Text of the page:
Repository logo

Blocking dPerk in the intestine suppresses neurodegeneration in a Drosophila model of Parkinson’s disease

Published version



Change log


Martins, Luis 


Parkinson’s disease (PD) is characterised by selective death of dopaminergic (DA) neurons in the midbrain and motor function impairment. Gastrointestinal issues often precede motor deficits in PD, indicating that the gut-brain axis is involved in the pathogenesis of this disease. The features of PD include both mitochondrial dysfunction and activation of the unfolded protein response (UPR) in the endoplasmic reticulum (ER). PINK1 is a mitochondrial kinase involved in the recycling of defective mitochondria, and PINK1 mutations cause early-onset PD. Like PD patients, pink1 mutant Drosophila show degeneration of DA neurons and intestinal dysfunction. These mutant flies also lack vital proteins due to sustained activation of the kinase R-like endoplasmic reticulum kinase (dPerk), a kinase that induces the UPR. Here, we investigated the role of dPerk in intestinal dysfunction. We showed that intestinal expression of dPerk impairs mitochondrial function, induces cell death, and decreases lifespan. We found that suppressing dPerk in the intestine of pink1-mutant flies rescues intestinal cell death and is neuroprotective. We conclude that in a fly model of PD, blocking gut-brain transmission of UPR-mediated toxicity, is neuroprotective.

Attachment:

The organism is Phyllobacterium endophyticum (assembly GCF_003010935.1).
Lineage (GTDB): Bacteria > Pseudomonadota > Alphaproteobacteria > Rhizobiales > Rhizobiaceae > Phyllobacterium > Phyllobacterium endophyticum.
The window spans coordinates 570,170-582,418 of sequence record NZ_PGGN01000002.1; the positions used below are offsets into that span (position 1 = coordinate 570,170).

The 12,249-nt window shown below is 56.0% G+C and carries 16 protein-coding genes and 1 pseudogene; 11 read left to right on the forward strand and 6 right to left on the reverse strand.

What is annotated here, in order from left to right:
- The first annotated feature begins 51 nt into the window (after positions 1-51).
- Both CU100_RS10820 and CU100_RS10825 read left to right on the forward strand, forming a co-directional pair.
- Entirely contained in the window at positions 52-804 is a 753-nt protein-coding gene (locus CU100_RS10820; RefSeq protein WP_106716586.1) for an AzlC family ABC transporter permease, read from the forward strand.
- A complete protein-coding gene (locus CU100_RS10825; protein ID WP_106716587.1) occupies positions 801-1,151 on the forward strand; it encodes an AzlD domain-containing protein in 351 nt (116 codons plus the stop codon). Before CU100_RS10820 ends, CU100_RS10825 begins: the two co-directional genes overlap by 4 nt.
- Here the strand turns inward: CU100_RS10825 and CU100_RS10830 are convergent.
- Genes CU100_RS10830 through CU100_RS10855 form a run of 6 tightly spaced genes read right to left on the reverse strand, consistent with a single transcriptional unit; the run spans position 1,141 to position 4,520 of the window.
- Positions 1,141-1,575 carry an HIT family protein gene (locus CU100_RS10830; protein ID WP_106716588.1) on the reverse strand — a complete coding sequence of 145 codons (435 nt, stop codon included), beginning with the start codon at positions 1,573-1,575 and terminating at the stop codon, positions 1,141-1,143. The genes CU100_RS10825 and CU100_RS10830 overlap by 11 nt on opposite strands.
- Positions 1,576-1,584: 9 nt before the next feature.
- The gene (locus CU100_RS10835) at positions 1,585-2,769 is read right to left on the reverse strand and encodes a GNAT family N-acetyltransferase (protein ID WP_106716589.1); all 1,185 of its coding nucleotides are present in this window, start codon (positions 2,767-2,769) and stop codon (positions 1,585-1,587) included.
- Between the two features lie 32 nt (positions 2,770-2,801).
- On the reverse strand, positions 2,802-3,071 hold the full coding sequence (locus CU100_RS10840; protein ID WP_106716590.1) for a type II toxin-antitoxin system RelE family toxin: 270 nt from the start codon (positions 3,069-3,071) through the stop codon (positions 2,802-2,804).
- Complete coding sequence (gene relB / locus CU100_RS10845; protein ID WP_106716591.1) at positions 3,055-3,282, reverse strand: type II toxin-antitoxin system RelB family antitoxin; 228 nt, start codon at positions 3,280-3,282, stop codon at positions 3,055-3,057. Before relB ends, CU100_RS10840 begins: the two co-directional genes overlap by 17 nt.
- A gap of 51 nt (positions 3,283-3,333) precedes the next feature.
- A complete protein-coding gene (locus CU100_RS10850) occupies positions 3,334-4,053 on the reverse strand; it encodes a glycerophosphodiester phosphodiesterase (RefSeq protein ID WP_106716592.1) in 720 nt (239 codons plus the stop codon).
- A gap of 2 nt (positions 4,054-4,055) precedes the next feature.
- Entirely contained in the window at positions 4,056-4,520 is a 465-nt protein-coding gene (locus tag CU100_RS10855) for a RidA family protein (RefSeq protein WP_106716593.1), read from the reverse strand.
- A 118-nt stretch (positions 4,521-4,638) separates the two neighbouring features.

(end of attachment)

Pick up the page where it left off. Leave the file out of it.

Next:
Animals, Drosophila, Drosophila melanogaster, Drosophila Proteins, Parkinson Disease, Protein Serine-Threonine Kinases, Unfolded Protein Response

Journal Title

Cell Death and Disease

Conference Name

Journal ISSN


Volume Title



Nature Publishing Group
Medical Research Council (MC_UU_00025/3)